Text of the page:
[show abstract][hide abstract] ABSTRACT: Artemisinin-based combination therapy (ACT) is the first-line malaria treatment throughout most of the malaria-endemic world. Data on ACT availability, price and market share are needed to provide a firm evidence base from which to assess the current situation concerning quality-assured ACT supply. This paper presents supply side data from ACTwatch outlet surveys in Benin, the Democratic Republic of Congo (DRC), Madagascar, Nigeria, Uganda and Zambia.
Between March 2009 and June 2010, nationally representative surveys of outlets providing anti-malarials to consumers were conducted. A census of all outlets with the potential to provide anti-malarials was conducted in clusters sampled randomly.
28,263 outlets were censused, 51,158 anti-malarials were audited, and 9,118 providers interviewed. The proportion of public health facilities with at least one first-line quality-assured ACT in stock ranged between 43% and 85%. Among private sector outlets stocking at least one anti-malarial, non-artemisinin therapies, such as chloroquine and sulphadoxine-pyrimethamine, were widely available (> 95% of outlets) as compared to first-line quality-assured ACT (< 25%). In the public/not-for-profit sector, first-line quality-assured ACT was available for free in all countries except Benin and the DRC (US$1.29 [Inter Quartile Range (IQR): $1.29-$1.29] and $0.52[IQR: $0.00-$1.29] per adult equivalent dose respectively). In the private sector, first-line quality-assured ACT was 5-24 times more expensive than non-artemisinin therapies. The exception was Madagascar where, due to national social marketing of subsidized ACT, the price of first-line quality-assured ACT ($0.14 [IQR: $0.10, $0.57]) was significantly lower than the most popular treatment (chloroquine, $0.36 [IQR: $0.36, $0.36]). Quality-assured ACT accounted for less than 25% of total anti-malarial volumes; private-sector quality-assured ACT volumes represented less than 6% of the total market share. Most anti-malarials were distributed through the private sector, but often comprised non-artemisinin therapies, and in the DRC and Nigeria, oral artemisinin monotherapies. Provider knowledge of the first-line treatment was significantly lower in the private sector than in the public/not-for-profit sector.
These standardized, nationally representative results demonstrate the typically low availability, low market share and high prices of ACT, in the private sector where most anti-malarials are accessed, with some exceptions. The results confirm that there is substantial room to improve availability and affordability of ACT treatment in the surveyed countries. The data will also be useful for monitoring the impact of interventions such as the Affordable Medicines Facility for malaria.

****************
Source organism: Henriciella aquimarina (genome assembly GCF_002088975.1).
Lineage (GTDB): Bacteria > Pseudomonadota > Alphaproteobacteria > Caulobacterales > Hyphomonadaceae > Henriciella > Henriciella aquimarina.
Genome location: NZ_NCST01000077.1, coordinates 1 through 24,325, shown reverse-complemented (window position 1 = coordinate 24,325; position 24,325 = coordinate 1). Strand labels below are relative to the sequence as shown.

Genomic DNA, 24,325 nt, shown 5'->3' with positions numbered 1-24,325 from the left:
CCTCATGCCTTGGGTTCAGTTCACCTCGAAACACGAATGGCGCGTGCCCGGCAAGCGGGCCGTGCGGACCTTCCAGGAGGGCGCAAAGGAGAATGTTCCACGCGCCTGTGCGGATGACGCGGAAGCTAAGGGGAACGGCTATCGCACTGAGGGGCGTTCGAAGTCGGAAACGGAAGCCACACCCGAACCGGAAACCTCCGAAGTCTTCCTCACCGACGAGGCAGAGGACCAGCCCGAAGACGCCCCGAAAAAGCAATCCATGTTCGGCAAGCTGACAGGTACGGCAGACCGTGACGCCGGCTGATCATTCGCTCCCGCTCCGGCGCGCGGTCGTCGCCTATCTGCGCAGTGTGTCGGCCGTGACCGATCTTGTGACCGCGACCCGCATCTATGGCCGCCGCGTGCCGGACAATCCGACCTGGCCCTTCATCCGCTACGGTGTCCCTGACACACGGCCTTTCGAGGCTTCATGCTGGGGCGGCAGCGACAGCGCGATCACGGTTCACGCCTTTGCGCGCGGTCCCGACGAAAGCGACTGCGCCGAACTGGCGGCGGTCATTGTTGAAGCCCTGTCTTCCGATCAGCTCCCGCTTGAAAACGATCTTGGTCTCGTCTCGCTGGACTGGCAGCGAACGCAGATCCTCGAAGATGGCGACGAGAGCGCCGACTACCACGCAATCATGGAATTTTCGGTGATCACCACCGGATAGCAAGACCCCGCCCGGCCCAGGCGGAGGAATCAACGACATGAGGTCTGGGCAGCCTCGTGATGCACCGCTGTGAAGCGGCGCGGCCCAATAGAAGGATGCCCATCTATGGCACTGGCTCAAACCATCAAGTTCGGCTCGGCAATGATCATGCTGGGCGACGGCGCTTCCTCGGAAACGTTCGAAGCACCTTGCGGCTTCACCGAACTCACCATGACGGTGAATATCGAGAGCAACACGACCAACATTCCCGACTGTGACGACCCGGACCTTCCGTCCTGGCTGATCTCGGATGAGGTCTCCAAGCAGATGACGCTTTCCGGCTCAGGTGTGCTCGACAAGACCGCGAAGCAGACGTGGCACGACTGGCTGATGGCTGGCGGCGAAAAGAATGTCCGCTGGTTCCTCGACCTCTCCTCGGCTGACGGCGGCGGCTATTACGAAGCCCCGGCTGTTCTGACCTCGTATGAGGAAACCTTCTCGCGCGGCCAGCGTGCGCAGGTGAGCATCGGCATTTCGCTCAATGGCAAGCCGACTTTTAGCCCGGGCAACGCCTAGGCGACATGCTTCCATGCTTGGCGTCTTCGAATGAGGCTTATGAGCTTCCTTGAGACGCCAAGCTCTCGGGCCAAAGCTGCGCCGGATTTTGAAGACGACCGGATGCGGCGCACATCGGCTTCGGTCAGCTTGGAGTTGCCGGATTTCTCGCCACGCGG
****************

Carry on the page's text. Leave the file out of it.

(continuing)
[show abstract][hide abstract] ABSTRACT: Access to artemisinin-based combination therapy (ACT) remains limited in high malaria-burden countries, and there are concerns that the poorest people are particularly disadvantaged. This paper presents new evidence on household treatment-seeking behaviour in six African countries. These data provide a baseline for monitoring interventions to increase ACT coverage, such as the Affordable Medicines Facility for malaria (AMFm).
Nationally representative household surveys were conducted in Benin, the Democratic Republic of Congo (DRC), Madagascar, Nigeria, Uganda and Zambia between 2008 and 2010. Caregivers responded to questions about management of recent fevers in children under five. Treatment indicators were tabulated across countries, and differences in case management provided by the public versus private sector were examined using chi-square tests. Logistic regression was used to test for association between socioeconomic status and 1) malaria blood testing, and 2) ACT treatment.
Fever treatment with an ACT is low in Benin (10%), the DRC (5%), Madagascar (3%) and Nigeria (5%), but higher in Uganda (21%) and Zambia (21%). The wealthiest children are significantly more likely to receive ACT compared to the poorest children in Benin (OR = 2.68, 95% CI = 1.12-6.42); the DRC (OR = 2.18, 95% CI = 1.12-4.24); Madagascar (OR = 5.37, 95% CI = 1.58-18.24); and Nigeria (OR = 6.59, 95% CI = 2.73-15.89). Most caregivers seek treatment outside of the home, and private sector outlets are commonly the sole external source of treatment (except in Zambia). However, children treated in the public sector are significantly more likely to receive ACT treatment than those treated in the private sector (except in Madagascar). Nonetheless, levels of testing and ACT treatment in the public sector are low. Few caregivers name the national first-line drug as most effective for treating malaria in Madagascar (2%), the DRC (2%), Nigeria (4%) and Benin (10%). Awareness is higher in Zambia (49%) and Uganda (33%).
Levels of effective fever treatment are low and inequitable in many contexts. The private sector is frequently accessed however case management practices are relatively poor in comparison with the public sector. Supporting interventions to inform caregiver demand for ACT and to improve provider behaviour in both the public and private sectors are needed to achieve maximum gains in the context of improved access to effective treatment.